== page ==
3.  Isaiah 56-66: set in Palestine, after Cyrus of Persia conquered the Babylonian Empire and arranged for the exiles to return to Palestine and restore Jerusalem and the Temple. This section is often called Trito-Isaiah.

These divisions are based on the evidence from the text that suggests God addresses three unique periods of Israel’s history through Isaiah. This does not deny God’s ability to foretell the future through the prophet. In fact each of the three sections of Isaiah include futuristic elements of prophecy. For example, the first section of Isaiah prophesies the fall of Israel and its restoration. Both of these events are then reflected in the second and third divisions of Isaiah. Isaiah also contains significant messianic prophecies.

Isaiah of Jerusalem (Isaiah 1-39)  

Isaiah was active in Jerusalem during the latter half of the eighth century. Isaiah 1:1 claims his ministry took place during the reigns of kings Uzziah (783-742 BC), Jotham (742-735 BC), Ahaz (735-715 BC), and Hezekiah (715-687 BC). The reigns of these kings are discussed in the 2 Kgs 14:17-20:21 and 2 Chr 26:1- 32:33.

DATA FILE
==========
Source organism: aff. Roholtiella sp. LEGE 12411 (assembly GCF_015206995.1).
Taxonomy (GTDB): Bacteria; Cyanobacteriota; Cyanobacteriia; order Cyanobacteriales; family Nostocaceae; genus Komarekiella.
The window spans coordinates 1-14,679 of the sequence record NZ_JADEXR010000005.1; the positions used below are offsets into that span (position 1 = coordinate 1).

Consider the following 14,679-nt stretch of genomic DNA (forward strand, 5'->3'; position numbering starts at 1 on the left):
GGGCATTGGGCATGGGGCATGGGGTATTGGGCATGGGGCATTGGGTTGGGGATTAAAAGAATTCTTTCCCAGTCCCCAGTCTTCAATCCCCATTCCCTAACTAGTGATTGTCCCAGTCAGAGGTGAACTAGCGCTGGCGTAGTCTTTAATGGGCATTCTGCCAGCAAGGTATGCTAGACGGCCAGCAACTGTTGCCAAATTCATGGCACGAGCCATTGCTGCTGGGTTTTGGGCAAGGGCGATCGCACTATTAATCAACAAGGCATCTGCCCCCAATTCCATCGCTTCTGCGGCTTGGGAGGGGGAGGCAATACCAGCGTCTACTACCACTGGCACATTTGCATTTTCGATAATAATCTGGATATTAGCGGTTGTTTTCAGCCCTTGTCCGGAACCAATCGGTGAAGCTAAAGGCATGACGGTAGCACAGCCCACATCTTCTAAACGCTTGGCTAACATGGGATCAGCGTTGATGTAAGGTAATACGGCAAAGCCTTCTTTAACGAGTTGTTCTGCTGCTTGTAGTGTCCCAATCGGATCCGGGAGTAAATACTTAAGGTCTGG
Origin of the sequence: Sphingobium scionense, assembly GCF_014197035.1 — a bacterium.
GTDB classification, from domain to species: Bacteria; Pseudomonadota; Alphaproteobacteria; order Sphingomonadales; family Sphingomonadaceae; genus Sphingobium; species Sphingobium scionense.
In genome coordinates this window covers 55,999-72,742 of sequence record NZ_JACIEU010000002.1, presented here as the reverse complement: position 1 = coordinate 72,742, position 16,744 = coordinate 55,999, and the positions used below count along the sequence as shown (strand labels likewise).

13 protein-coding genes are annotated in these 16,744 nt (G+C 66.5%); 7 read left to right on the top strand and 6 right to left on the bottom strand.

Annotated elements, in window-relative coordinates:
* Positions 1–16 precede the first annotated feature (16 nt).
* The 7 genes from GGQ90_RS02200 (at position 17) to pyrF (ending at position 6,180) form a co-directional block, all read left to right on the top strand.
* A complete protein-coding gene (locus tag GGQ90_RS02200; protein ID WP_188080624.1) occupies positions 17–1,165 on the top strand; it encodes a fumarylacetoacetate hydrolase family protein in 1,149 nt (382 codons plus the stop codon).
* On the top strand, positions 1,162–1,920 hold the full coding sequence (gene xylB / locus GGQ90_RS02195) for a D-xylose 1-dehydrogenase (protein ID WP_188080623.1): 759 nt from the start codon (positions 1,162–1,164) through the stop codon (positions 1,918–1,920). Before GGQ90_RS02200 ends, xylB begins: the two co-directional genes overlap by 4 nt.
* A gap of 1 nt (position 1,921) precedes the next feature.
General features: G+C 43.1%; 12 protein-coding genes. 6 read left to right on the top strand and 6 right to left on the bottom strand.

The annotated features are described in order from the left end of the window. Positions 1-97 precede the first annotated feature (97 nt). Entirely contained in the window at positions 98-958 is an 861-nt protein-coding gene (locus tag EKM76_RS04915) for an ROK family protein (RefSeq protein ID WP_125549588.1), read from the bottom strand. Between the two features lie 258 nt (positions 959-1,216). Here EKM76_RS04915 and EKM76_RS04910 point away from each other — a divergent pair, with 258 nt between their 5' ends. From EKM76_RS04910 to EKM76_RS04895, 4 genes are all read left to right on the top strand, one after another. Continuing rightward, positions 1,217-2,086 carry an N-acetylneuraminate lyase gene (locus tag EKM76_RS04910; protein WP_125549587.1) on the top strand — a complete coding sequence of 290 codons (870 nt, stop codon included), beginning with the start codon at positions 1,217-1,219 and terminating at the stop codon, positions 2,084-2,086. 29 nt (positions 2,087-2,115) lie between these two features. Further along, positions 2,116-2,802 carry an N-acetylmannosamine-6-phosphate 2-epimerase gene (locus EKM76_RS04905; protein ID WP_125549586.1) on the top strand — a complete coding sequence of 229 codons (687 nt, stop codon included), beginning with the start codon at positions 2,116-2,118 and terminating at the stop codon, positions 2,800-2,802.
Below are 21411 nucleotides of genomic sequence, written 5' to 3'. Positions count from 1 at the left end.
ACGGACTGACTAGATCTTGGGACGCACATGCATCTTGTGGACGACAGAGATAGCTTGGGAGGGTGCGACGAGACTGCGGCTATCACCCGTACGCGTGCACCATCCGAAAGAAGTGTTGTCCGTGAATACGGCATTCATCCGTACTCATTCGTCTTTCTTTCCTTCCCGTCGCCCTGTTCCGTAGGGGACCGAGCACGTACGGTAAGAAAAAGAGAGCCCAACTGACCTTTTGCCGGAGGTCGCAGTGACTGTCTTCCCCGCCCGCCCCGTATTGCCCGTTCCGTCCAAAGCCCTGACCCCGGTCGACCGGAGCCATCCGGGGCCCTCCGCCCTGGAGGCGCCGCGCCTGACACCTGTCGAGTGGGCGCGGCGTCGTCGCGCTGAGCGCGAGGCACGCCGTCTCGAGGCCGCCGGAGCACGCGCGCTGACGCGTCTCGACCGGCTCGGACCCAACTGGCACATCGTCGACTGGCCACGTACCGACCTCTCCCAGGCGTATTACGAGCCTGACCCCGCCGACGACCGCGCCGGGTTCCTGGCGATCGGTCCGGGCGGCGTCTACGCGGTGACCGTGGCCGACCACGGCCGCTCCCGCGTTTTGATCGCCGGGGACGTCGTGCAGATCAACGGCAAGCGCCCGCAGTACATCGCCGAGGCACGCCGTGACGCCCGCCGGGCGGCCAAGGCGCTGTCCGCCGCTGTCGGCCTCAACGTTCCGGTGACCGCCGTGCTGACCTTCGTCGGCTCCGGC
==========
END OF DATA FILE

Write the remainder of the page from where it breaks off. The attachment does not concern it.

Isaiah’s commission from the Lord appears in Isaiah 6:8-13. His mission appears to be the announcement of the destruction of Israel and Judah. The reason for this judgment was the gross disregard of the laws of God, on the part of the people in these kingdoms. A major aspect of this wrongful action was the oppression and neglect of the poor and needy.

Considering the irony of God’s word to Isaiah in Isaiah 6:9-10, it appears God had already given the nations of Israel and Judah years of opportunity for repentance and now is the time for judgment. It appears Isaiah’s commission is not so much a call to repentance, as it is a warning and explanation of the coming destruction. Thus, there can be no complaint that God did not clarify in advance the reason for such action.